Essential Oils for Health and Well-Being

Essential oils are concentrated plant extracts with many health-promoting properties. They can be used in a variety of ways, from cleaning the kitchen to setting the mood for your next social gathering.

Always use only those that are deemed safe for ingestion by the FDA and follow recipes from a trusted source.


Aromatherapy uses essential oils to promote psychological and physical well-being. It is a safe and noninvasive approach to treating a variety of conditions. Its antianxiety and stress-relieving properties can help relieve tension and promote a sense of calm. It can also soothe headaches and menstrual cramps. Its antibacterial, antiviral and antifungal properties may help reduce infections. It is often used to alleviate pain from sprains, arthritis, and muscle injuries.

When applying essential oils to the skin, it is important to dilute them with a carrier oil. This helps reduce the risk of irritation and increases the surface area that absorbs the oil. A good rule of thumb is to use five drops of essential oil per half-teaspoon of carrier oil.

It is important to remember that essential oils are extremely concentrated and can cause serious health problems if not used properly. It is recommended to seek the advice of a qualified aromatherapist and follow his or her instructions carefully.

Topical application

The most common use of essential oils is topical application, inhalation or diffuser. Applied to the skin, they can help relax muscles and joints, calm and soothe the mind and promote healthy, glowing skin.

It’s important to always dilute oils when using them topically, especially if you have sensitive skin. Pure, undiluted oil can irritate the skin and even cause a reaction or sensitization, so it’s best to start with a carrier oil, which is a plant-derived oil that helps dilute the concentration of essential oils.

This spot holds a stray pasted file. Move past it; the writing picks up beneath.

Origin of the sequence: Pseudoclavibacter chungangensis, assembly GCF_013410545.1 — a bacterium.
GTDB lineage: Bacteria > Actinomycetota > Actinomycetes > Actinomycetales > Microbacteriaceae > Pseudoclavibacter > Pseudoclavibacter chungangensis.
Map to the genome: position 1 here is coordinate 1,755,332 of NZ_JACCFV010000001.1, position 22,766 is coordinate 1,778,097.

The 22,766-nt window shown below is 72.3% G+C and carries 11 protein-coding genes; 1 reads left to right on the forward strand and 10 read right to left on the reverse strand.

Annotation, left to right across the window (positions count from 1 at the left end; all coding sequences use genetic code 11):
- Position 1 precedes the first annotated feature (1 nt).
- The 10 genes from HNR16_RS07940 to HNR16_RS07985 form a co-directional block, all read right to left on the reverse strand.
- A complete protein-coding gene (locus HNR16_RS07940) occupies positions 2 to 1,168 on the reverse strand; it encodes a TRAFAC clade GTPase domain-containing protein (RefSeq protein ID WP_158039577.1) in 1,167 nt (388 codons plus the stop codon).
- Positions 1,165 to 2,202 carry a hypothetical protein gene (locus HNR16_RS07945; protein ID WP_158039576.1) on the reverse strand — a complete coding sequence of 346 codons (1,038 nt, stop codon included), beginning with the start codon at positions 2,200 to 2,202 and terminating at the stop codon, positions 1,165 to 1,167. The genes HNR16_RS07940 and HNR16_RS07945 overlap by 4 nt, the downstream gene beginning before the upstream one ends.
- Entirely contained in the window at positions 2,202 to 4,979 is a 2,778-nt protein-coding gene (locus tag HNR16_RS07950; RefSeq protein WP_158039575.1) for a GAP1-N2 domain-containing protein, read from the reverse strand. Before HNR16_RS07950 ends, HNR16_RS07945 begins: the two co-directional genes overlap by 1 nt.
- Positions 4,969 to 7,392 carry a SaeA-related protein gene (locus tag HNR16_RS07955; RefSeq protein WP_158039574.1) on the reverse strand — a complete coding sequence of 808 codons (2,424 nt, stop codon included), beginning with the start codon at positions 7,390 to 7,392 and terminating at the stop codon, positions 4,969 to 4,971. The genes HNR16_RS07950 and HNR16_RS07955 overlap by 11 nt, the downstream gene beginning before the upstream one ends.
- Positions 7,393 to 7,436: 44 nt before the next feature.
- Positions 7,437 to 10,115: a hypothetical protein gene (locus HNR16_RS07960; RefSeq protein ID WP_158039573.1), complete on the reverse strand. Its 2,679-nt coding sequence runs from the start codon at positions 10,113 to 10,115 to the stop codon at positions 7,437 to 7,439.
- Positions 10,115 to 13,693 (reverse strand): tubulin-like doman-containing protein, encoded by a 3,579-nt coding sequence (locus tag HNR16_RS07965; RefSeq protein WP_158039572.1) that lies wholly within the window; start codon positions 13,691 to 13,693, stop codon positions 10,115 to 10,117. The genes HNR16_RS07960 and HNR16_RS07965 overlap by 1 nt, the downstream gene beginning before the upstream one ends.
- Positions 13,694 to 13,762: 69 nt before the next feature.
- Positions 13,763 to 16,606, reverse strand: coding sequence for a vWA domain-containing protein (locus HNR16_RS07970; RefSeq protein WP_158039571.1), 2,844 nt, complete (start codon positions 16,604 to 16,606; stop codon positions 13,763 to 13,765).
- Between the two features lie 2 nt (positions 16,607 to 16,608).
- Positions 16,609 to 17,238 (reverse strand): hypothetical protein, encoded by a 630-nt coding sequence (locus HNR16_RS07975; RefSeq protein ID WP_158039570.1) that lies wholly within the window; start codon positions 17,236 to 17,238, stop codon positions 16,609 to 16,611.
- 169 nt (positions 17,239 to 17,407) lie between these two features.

Examples of good carrier oils include coconut and almond oil. When used as a massage oil, the light and non-sticky carrier oils provide lubrication for a smooth, luxurious glide while helping to carry the therapeutic properties of the essential oil into the body. They also protect the skin from abrasions and allow for longer lasting absorption of the essential oil.


In a kitchen, essential oils can add flavor and a dash of health benefits to food. Because of their long-lasting shelf life, essential oil can also take the place of dried herbs and spices in many recipes.

Essential oil is a natural oil compound that has been extracted from a plant’s roots, stems, leaves, flowers, or seeds by steam or water distillation or by cold pressing (similar to squeezing lemon peels). They are not regulated by the FDA and can be potent, so they must be diluted in a carrier oil such as olive or coconut before adding them to food.

Choose high quality culinary grade essential oils. They should be marked as safe for ingestion and have third-party certifications such as organic, Leaping Bunny cruelty free, or non-GMO. The best culinary essential oils will be clearly labeled as “food grade” and may even be accompanied by a supplement fact panel that looks like a standard nutrition facts label.


Despite their scent, essential oils aren’t inherently safe to swallow, per the FDA. Swallowing them can burn the mucous membranes of your mouth, esophagus and stomach lining, and can cause nausea, abdominal pain and neurological symptoms like nerve pain and numbness. It’s also possible to ingest essential oils by mistake, mistaking them for liquid pharmaceuticals or aspirating them, which can lead to pneumonia. “It’s not the most common, but it can happen,” says Cairns. He recommends choosing a brand that lists ingredients and method of use on the label, and avoiding oils that are more likely to be mistaken for pharmaceuticals or inhaled, like wintergreen and eucalyptus.

It takes a lot of plant material to extract just a few drops of oil, so it’s important that people only use them as directed and always use caution with edible oils. The FDA keeps a list of essential oils that are Generally Recognized As Safe for use in food, but they aren’t regulated the way medicines are.